Spatial patterns of regeneration in managed uneven-aged ponderosa pine/Douglas-fir forests of Western Montana, USA

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Abstract

In uneven-aged ponderosa pine (Pinus ponderosa Dougl.) and Douglas-fir (Pseudotsuga menziesii var. glauca (Mirbel) Franco) stands managed by individual tree selection, the recruitment of new sapling cohorts necessary to sustain structure and composition is generally assumed to occur within canopy openings created by harvest. However, few studies have examined the spatial patterns of new regeneration in relation to reserve trees in the overstory in this forest type. In this study, we analyzed the spatial distributions and associations between saplings and overstory trees using univariate and bivariate transformations of Ripley's L-functions. Furthermore, we introduced a ratio-based index to quantify the strength of bivariate spatial associations, which allowed us to further evaluate potential causes for the observed patterns. We found that saplings of both ponderosa pine and Douglas-fir established predominantly in clumps, and that saplings of the two species generally had a positive association with one another at short scale (up to 5 m). We found no evidence to suggest that saplings of ponderosa pine and Douglas-fir occupied separate spatial locations in these stands. We also found mixed results for bivariate associations between saplings of both species and overstory trees, where both positive and negative spatial associations occurred depending on the putative moisture level of plots indicated by habitat type group. The strength of positive spatial association between saplings and medium-sized overstory trees appeared to decrease as plot moisture-level increased, suggesting that sapling establishment and survival might be facilitated by shading on moisture-limited sites.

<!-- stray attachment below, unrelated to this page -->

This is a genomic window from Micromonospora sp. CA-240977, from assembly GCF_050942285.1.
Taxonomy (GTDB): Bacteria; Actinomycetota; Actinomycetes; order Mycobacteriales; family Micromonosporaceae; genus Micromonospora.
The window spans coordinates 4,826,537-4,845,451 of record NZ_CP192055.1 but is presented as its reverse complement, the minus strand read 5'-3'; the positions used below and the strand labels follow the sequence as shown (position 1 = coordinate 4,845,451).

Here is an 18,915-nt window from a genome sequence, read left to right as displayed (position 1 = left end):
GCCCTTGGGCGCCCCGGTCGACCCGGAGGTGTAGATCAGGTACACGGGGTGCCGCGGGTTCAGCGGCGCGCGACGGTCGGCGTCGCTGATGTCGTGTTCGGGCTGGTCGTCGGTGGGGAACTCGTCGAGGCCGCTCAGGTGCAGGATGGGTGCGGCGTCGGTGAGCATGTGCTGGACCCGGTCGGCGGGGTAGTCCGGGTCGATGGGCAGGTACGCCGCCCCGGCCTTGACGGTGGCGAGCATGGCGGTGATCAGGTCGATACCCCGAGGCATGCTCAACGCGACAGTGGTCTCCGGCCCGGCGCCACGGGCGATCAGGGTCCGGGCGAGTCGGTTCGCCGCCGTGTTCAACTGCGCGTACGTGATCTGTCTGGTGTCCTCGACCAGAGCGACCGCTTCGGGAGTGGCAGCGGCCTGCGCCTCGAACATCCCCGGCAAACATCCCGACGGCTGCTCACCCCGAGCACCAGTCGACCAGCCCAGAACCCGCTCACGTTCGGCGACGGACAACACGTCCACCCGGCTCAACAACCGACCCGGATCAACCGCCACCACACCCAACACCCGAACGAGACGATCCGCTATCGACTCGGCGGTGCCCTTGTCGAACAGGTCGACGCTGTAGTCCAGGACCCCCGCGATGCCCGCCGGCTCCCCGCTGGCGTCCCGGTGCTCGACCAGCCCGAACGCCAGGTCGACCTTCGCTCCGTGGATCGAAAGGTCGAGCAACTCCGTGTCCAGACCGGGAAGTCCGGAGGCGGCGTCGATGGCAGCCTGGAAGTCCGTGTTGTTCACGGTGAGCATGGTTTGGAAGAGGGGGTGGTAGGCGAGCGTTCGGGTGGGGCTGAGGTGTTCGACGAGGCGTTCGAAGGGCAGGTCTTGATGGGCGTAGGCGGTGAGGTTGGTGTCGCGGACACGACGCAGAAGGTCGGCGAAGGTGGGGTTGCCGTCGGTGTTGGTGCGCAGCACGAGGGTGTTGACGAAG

Original languageEnglish
Pages (from-to)255-266
Number of pages12
JournalForest Ecology and Management
Volume223
Issue number1-3
DOIs
StatePublished - Mar 1 2006

Keywords

  • Facilitation
  • Index of association
  • Pinus ponderosa
  • Pseudotsuga menziesii
  • Recruitment
  • Ripley's L-function
  • Spatial association
  • Uneven-aged

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